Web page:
If I were a professor, I’m not sure how I might act at Dane’s confession. At the same time that I would be indignant, not only at my students (for cheating) and for him (for helping them cheat, making money for myself and essentially telling me I’m not doing my job correctly), I think that I would also be a little bit ashamed of myself. Because deep inside, I think I might know that part of him was correct when he pointed fingers the academic community for pushing these students towards cheating.
If one looks at how the educational system is now, there is so much emphasis on grades. Everything through college is about two things: grades and money. Even in elementary school, some children are already thinking abut college, and I know that even before students matriculate into a high school, they are already thinking about SAT tutors, scholarships, how many AP’s they can take, and getting involved in the “good” extracurricular activities. But, the one thing I always hear people say is, either in high school or in college, is talking about how they absolutely HAVE to get good grades in order to be accepted into ____ blank school. So when teachers aren’t helpful and students are under stress, I can understand turning to cheating.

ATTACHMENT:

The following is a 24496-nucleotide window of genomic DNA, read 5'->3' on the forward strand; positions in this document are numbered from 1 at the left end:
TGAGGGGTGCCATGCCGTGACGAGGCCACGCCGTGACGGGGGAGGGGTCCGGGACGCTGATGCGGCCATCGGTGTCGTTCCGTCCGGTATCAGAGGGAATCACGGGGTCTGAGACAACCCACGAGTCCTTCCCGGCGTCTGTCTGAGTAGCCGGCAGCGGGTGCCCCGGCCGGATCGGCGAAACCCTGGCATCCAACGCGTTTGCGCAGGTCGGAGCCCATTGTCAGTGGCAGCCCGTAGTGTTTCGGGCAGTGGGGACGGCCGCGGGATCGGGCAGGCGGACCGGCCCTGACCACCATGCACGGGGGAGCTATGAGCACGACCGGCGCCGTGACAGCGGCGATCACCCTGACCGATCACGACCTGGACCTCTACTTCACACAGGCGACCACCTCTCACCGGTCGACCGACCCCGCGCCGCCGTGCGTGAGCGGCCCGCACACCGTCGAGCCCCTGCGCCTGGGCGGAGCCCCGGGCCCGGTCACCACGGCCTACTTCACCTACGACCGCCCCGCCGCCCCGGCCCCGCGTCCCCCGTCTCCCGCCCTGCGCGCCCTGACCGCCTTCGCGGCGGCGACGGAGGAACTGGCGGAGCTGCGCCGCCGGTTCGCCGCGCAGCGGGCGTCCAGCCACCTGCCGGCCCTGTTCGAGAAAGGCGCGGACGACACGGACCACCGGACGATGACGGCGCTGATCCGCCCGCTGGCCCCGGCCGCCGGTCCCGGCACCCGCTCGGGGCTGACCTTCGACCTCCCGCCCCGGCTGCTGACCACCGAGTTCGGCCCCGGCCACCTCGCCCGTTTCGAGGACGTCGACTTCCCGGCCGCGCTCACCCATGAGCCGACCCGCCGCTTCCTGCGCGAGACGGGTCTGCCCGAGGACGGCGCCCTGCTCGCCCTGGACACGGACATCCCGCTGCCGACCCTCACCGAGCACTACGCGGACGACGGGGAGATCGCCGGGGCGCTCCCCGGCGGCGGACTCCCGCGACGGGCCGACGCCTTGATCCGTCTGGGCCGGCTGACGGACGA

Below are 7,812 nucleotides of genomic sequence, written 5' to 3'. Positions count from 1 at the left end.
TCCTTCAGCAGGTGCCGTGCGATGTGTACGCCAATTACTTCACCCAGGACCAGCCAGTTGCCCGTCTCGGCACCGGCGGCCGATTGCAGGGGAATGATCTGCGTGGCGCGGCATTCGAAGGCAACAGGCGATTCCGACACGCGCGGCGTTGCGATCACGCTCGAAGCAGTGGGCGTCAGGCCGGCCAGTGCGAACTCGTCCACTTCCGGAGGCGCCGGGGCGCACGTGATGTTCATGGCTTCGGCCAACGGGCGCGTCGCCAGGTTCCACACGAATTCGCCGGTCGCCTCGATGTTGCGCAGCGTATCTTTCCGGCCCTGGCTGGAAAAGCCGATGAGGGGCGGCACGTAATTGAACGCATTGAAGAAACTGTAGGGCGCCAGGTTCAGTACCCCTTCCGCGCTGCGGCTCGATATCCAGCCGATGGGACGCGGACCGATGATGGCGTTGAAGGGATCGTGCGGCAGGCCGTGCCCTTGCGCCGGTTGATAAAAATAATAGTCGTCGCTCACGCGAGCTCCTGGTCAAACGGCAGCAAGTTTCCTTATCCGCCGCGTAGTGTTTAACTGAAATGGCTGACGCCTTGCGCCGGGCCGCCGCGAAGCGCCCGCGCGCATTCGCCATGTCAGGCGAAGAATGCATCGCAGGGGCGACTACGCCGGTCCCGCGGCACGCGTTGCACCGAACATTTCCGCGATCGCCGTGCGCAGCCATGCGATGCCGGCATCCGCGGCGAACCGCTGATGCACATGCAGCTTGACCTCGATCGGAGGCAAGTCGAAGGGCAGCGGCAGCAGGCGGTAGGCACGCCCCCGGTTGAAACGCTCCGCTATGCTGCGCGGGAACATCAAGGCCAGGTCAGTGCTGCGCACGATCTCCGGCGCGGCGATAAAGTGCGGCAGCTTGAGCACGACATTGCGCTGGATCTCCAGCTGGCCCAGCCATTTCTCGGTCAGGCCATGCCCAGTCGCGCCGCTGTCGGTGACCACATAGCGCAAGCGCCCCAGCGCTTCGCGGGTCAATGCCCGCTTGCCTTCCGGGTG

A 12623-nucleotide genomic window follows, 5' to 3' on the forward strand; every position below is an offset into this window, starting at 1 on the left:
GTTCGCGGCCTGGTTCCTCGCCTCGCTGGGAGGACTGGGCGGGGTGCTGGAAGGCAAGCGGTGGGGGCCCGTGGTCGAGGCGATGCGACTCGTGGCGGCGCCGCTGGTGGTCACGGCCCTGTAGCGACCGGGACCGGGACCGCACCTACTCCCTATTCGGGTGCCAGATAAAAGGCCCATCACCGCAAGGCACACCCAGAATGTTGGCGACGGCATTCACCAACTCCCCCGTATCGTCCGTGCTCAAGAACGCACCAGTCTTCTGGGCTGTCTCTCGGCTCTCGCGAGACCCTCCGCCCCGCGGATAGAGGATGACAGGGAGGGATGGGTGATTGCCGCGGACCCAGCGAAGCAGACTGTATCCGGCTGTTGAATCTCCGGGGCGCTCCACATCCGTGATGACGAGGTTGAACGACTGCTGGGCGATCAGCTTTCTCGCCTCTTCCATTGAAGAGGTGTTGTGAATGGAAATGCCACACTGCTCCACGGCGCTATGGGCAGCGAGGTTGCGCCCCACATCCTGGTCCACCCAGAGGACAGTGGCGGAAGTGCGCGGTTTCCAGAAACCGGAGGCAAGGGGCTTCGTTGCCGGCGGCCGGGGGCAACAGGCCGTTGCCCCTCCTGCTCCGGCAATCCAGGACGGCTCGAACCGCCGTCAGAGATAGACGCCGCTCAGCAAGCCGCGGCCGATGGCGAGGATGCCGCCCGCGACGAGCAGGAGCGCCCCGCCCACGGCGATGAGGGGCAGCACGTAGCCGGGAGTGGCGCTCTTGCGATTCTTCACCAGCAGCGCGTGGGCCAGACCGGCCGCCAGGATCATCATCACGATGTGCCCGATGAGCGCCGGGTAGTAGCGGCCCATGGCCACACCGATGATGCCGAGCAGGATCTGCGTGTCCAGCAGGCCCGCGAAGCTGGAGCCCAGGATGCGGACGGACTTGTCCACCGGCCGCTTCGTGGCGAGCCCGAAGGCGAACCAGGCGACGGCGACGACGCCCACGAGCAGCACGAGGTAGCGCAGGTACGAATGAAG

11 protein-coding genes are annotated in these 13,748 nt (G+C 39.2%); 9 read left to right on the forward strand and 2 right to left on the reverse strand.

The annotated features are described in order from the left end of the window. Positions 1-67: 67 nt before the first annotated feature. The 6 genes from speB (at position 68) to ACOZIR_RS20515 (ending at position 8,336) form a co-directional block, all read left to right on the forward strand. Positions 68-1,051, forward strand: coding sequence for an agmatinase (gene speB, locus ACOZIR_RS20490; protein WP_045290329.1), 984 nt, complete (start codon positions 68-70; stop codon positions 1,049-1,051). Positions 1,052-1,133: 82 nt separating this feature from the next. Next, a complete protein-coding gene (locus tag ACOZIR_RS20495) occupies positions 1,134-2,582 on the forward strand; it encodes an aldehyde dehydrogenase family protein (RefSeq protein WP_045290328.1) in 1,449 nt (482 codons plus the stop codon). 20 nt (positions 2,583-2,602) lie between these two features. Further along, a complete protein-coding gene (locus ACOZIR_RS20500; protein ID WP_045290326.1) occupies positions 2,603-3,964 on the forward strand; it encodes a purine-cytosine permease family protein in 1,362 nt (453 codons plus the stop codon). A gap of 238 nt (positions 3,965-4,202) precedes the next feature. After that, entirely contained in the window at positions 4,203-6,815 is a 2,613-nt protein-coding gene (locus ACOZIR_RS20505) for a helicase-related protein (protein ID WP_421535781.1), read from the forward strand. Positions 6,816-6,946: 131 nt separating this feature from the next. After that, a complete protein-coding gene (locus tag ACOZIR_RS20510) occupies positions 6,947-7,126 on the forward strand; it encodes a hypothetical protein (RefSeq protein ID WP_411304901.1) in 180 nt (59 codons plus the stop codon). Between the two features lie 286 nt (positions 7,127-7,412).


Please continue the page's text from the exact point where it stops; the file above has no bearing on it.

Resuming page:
But back to the point, if I had read Dante’s confession, my first thought as a professor would be to go back through assignments and see if there was anything I missed, perhaps a change of style that indicated a different writer. And then, I would try to change some policies. Not too much at any one time, but I may try to become more lenient, and be more open to students needing help. Or I might start out the year helpfully (especially if I taught a class primarily of freshman) and then slowly let the students become independent. I might also utilize such tools as turnitin.com, which checks against plagiarism. And hopefully, through these measures, I would be able to prevent my students, or at least turn them away from, cheating.
Personally, I would really like to take Goldsmith’s Uncreative Writing Class. While it may sound stupid, because all you are doing is completely plagiarizing other peoples’ work, you are still, in a sense, crafting an essay. You have to do your own research in order to find all of these other peoples’ work on the subject on which you are writing, and then take excerpts from each of them that you want to use and tie them together in a, at least, coherent fashion. At the same time, everything that you are “stitching and patchworking” should lead to the conclusion you are making in the paper. The class and the skills needed to thrive in it could, in a sense, make you a better writer in that you might learn how to better express an idea or tie in two points. But, part of the reason I would like to take the class is to see what it feels like to be someone who cheats all the time, especially with the final project of buying a paper. I think it would seem almost… surreal to, after everything we hear condemning cheating, then become cheaters ourselves.